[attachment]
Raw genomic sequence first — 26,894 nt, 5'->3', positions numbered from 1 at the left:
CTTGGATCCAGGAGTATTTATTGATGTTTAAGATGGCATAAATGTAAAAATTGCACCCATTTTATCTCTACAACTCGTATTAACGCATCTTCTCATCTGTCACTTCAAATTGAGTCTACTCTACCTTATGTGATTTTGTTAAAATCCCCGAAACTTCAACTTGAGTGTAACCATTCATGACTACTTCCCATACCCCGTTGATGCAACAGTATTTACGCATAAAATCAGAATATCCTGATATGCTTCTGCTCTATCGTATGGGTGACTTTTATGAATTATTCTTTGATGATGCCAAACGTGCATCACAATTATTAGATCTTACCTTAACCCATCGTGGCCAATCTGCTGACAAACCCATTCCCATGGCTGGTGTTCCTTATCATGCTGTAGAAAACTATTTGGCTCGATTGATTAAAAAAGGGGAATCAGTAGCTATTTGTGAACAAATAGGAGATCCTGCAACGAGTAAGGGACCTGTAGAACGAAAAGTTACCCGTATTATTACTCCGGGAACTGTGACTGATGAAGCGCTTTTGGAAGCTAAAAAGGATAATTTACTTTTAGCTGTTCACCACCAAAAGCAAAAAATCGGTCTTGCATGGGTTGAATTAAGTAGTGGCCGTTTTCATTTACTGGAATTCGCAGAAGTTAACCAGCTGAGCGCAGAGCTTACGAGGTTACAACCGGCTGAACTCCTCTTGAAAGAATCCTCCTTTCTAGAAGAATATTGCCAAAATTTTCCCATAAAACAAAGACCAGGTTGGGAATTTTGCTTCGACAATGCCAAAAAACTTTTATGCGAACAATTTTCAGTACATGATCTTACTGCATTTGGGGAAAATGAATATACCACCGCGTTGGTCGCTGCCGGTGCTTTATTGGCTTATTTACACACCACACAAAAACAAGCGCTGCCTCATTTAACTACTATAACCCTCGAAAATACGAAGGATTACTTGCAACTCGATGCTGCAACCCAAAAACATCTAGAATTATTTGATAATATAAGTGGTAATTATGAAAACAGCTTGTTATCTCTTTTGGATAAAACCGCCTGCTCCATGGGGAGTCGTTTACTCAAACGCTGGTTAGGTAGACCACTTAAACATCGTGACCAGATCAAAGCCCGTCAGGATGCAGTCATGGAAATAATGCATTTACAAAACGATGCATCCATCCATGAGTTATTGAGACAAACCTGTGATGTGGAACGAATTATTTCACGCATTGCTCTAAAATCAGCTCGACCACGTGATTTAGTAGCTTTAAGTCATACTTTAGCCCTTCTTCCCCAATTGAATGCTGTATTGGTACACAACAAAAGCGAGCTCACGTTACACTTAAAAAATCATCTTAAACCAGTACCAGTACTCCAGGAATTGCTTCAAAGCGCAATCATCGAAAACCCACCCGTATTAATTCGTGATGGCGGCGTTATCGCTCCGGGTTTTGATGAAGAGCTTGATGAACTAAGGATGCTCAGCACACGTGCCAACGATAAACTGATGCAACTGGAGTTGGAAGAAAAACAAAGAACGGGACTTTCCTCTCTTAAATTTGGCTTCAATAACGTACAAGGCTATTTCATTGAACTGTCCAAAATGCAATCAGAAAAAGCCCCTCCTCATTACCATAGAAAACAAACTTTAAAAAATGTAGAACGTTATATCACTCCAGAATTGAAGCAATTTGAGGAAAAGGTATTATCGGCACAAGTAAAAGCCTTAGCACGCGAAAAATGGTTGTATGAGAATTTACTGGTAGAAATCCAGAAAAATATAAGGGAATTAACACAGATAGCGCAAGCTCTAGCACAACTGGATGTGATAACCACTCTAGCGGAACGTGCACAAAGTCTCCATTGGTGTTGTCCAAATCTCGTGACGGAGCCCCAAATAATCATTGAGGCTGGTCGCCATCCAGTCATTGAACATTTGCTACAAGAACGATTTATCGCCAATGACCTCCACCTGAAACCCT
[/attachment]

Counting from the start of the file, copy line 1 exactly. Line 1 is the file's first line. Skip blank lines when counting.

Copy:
Raw genomic sequence first — 26,894 nt, 5'->3', positions numbered from 1 at the left: